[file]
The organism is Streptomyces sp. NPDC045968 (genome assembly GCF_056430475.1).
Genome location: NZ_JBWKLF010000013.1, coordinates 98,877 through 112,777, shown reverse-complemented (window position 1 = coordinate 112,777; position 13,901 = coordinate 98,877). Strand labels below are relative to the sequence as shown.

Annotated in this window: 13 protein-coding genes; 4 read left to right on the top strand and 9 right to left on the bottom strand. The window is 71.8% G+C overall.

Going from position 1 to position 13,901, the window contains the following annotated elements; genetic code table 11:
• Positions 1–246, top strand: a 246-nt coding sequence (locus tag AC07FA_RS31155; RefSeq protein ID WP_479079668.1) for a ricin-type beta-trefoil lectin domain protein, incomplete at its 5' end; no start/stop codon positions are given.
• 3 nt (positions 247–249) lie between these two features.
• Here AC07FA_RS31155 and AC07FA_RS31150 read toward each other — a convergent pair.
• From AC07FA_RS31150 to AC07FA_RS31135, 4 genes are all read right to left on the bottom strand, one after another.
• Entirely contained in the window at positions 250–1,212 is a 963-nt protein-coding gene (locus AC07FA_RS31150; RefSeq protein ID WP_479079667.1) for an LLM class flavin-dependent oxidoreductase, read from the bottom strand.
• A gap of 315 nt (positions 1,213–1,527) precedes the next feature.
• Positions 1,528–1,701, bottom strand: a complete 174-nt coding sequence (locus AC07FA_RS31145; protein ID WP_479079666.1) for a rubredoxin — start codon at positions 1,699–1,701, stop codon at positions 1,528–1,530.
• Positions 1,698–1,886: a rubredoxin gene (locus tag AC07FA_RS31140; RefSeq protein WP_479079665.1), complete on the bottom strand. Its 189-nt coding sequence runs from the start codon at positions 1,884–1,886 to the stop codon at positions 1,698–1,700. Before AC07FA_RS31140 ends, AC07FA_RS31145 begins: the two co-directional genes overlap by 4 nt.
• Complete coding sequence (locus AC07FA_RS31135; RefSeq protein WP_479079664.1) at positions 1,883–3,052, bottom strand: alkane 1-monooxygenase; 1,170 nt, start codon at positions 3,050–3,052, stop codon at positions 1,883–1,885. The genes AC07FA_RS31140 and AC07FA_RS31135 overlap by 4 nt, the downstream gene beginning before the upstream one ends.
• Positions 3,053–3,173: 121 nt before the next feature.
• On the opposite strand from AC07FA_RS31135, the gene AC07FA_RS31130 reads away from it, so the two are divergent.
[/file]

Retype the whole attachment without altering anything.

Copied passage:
The organism is Streptomyces sp. NPDC045968 (genome assembly GCF_056430475.1).
Genome location: NZ_JBWKLF010000013.1, coordinates 98,877 through 112,777, shown reverse-complemented (window position 1 = coordinate 112,777; position 13,901 = coordinate 98,877). Strand labels below are relative to the sequence as shown.

Annotated in this window: 13 protein-coding genes; 4 read left to right on the top strand and 9 right to left on the bottom strand. The window is 71.8% G+C overall.

Going from position 1 to position 13,901, the window contains the following annotated elements; genetic code table 11:
• Positions 1–246, top strand: a 246-nt coding sequence (locus tag AC07FA_RS31155; RefSeq protein ID WP_479079668.1) for a ricin-type beta-trefoil lectin domain protein, incomplete at its 5' end; no start/stop codon positions are given.
• 3 nt (positions 247–249) lie between these two features.
• Here AC07FA_RS31155 and AC07FA_RS31150 read toward each other — a convergent pair.
• From AC07FA_RS31150 to AC07FA_RS31135, 4 genes are all read right to left on the bottom strand, one after another.
• Entirely contained in the window at positions 250–1,212 is a 963-nt protein-coding gene (locus AC07FA_RS31150; RefSeq protein ID WP_479079667.1) for an LLM class flavin-dependent oxidoreductase, read from the bottom strand.
• A gap of 315 nt (positions 1,213–1,527) precedes the next feature.
• Positions 1,528–1,701, bottom strand: a complete 174-nt coding sequence (locus AC07FA_RS31145; protein ID WP_479079666.1) for a rubredoxin — start codon at positions 1,699–1,701, stop codon at positions 1,528–1,530.
• Positions 1,698–1,886: a rubredoxin gene (locus tag AC07FA_RS31140; RefSeq protein WP_479079665.1), complete on the bottom strand. Its 189-nt coding sequence runs from the start codon at positions 1,884–1,886 to the stop codon at positions 1,698–1,700. Before AC07FA_RS31140 ends, AC07FA_RS31145 begins: the two co-directional genes overlap by 4 nt.
• Complete coding sequence (locus AC07FA_RS31135; RefSeq protein WP_479079664.1) at positions 1,883–3,052, bottom strand: alkane 1-monooxygenase; 1,170 nt, start codon at positions 3,050–3,052, stop codon at positions 1,883–1,885. The genes AC07FA_RS31140 and AC07FA_RS31135 overlap by 4 nt, the downstream gene beginning before the upstream one ends.
• Positions 3,053–3,173: 121 nt before the next feature.
• On the opposite strand from AC07FA_RS31135, the gene AC07FA_RS31130 reads away from it, so the two are divergent.